• pandemic •
Part of Speech: Adjective, Noun
Meaning: Widespread, affecting everyone; spreading throughout an entire population, country, or the world.
Notes: This Good Word is not to be confused with epidemic, which means "spreading rapidly and extensively by infection". Like epidemic, this word may be used as a noun, too. However, you may speak of the extent of a disease's pandemicity, if it pleases you. To convert it to an adverb, use the usual suffix, -ly.
In Play: Our long-time word-suggester, Susan Lister, thought we should look at today's word because it has become so topical recently. "The swine influenza is threatening to become pandemic this winter" is a popular sentiment expressed in the news these days. However, this is a word that begs wider application: "Hip-hop rap has become a pandemic epidemic in the U.S." Inarticulate speech is fast becoming pandemic, too. I wonder if the two are related?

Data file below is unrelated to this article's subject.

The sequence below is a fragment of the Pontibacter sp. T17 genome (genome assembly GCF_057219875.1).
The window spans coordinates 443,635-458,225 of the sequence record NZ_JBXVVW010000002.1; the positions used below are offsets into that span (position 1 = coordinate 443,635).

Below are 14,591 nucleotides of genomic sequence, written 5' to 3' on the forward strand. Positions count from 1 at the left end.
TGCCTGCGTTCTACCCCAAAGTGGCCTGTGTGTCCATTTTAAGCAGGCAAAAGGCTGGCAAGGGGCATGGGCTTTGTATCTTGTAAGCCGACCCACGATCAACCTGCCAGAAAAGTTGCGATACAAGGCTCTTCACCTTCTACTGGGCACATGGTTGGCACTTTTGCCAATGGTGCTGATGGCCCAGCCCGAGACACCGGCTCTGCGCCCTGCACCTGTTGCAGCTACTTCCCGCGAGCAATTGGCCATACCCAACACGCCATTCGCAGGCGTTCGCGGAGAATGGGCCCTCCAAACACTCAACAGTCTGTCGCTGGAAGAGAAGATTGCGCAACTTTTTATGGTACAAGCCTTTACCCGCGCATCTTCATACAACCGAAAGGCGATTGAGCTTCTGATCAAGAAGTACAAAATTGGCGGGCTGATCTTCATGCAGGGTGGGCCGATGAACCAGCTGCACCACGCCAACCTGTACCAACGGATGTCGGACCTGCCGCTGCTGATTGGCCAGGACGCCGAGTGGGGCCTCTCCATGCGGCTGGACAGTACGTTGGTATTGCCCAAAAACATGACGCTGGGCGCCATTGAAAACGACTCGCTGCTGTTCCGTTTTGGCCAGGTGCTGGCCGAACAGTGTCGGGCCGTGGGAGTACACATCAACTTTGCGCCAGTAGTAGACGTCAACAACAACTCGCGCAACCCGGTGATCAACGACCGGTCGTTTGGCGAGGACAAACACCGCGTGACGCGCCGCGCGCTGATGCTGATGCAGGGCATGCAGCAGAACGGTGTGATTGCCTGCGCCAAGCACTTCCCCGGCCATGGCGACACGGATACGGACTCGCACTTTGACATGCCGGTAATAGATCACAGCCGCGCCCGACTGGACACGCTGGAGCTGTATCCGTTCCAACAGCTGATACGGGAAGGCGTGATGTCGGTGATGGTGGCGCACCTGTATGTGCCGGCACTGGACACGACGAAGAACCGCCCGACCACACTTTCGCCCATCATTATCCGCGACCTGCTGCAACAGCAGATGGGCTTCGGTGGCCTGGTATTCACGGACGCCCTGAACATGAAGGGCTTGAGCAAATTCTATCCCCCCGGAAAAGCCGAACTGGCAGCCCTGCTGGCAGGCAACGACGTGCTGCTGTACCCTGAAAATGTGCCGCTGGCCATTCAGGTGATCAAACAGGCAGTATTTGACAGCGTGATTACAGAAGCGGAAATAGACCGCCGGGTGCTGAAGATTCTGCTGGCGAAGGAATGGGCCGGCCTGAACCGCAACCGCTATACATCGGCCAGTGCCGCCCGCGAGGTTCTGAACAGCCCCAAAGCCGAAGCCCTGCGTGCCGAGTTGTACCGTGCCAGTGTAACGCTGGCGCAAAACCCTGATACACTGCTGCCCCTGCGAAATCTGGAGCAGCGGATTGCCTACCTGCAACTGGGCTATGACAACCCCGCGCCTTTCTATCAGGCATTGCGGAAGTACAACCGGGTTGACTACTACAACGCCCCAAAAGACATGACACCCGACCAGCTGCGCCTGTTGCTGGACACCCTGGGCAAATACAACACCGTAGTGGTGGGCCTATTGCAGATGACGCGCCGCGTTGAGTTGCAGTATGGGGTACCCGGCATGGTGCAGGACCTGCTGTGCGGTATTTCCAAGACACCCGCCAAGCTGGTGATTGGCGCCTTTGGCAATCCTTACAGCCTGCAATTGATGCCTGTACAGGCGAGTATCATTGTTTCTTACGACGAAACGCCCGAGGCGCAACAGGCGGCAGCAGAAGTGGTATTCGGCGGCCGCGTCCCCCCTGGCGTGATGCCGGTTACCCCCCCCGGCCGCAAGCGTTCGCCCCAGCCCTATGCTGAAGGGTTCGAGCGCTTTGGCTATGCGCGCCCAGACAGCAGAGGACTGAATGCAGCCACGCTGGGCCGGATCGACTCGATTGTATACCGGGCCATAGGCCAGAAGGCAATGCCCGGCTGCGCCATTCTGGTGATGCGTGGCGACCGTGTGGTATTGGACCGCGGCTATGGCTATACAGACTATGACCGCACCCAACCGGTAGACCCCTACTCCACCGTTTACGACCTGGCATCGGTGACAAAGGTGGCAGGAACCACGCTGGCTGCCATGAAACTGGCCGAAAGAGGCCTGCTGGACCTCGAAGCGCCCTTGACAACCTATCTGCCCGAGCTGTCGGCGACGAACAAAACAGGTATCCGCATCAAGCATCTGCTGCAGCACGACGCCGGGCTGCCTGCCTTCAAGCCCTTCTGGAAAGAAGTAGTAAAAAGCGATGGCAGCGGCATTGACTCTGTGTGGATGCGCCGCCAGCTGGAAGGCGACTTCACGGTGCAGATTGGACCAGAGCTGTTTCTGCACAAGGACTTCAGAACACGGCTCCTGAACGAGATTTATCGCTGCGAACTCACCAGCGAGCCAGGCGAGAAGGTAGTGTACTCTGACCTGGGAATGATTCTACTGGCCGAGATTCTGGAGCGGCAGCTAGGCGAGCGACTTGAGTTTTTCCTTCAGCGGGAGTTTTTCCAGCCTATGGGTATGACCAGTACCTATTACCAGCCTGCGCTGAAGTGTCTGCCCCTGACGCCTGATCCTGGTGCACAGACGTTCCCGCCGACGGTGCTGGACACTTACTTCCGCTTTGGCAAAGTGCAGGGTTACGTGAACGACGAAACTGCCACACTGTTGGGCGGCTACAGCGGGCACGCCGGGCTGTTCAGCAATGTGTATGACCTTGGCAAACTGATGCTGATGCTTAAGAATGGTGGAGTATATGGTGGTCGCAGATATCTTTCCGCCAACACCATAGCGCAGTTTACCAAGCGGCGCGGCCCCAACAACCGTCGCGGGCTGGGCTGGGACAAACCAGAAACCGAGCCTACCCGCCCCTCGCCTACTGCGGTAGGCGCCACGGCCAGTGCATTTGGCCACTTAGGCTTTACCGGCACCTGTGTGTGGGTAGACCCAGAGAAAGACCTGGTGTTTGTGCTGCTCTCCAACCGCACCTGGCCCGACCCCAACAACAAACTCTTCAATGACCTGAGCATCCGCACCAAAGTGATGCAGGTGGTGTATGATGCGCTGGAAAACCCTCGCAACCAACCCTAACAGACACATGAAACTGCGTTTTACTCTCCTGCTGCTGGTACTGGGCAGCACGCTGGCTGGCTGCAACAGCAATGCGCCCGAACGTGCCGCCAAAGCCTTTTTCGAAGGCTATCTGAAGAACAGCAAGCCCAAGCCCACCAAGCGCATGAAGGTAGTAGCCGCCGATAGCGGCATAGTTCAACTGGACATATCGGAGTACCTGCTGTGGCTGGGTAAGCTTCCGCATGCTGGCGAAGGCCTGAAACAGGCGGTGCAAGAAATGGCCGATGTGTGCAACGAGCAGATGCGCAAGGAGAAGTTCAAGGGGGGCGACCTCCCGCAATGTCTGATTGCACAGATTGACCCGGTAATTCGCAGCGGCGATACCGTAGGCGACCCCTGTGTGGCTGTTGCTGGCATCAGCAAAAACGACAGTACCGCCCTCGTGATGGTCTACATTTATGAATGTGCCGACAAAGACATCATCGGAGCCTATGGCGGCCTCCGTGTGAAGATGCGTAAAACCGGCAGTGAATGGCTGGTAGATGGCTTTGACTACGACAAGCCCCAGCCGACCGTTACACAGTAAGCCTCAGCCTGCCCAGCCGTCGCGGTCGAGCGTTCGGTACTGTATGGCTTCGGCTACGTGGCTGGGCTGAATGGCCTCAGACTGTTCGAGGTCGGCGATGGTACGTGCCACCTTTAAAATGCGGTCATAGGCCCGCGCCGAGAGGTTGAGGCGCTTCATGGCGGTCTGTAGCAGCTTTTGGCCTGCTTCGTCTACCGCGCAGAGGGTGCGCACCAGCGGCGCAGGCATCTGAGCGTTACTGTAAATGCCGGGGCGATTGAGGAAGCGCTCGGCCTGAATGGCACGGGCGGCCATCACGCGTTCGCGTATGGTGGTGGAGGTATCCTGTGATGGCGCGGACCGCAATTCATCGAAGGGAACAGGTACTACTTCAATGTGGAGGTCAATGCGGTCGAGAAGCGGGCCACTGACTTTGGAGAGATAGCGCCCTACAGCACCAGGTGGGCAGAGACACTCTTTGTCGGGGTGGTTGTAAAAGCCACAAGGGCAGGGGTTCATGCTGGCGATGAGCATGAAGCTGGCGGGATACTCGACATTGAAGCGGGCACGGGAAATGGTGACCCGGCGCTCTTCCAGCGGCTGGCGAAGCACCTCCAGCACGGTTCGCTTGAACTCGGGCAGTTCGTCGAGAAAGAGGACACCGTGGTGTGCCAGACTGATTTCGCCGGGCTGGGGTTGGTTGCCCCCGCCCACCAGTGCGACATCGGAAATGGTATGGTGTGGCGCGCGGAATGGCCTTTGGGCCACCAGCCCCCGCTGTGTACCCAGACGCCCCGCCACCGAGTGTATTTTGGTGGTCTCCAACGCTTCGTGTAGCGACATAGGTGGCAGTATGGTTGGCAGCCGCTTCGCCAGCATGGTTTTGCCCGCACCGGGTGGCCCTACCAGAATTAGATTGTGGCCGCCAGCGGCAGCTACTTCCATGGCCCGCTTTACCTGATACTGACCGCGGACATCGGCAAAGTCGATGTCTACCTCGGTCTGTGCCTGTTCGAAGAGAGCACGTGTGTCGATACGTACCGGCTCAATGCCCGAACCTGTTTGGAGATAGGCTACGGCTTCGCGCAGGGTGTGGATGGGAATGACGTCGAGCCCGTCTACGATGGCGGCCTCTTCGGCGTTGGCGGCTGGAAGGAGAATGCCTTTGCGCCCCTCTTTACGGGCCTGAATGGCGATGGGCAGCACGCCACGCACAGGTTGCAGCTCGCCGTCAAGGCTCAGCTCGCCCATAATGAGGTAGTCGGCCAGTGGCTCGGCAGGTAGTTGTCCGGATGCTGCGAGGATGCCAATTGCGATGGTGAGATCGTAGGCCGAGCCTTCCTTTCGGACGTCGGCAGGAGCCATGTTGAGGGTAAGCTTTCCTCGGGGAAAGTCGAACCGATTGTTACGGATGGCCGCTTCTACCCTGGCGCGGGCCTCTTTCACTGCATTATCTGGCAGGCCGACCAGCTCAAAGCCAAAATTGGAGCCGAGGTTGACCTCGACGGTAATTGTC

Word History: Today's wonderful word came to us from Late Latin pandemus, a borrowing from Greek pandemos "of all the people", a compound based on pan "all" + demos "people." Pandemonium (pan- + daimon "demon" + ium), a gift of the poet John Milton, originally left the listener with an image of a mischief of demons ripping about. Panoply is another word based on pan, from Greek panopli pan- + hopla "arms, armor". Demos, of course, also appears in democracy, demography, and demagogue (watch the [a] in dema-), originally just "a leader of the people".
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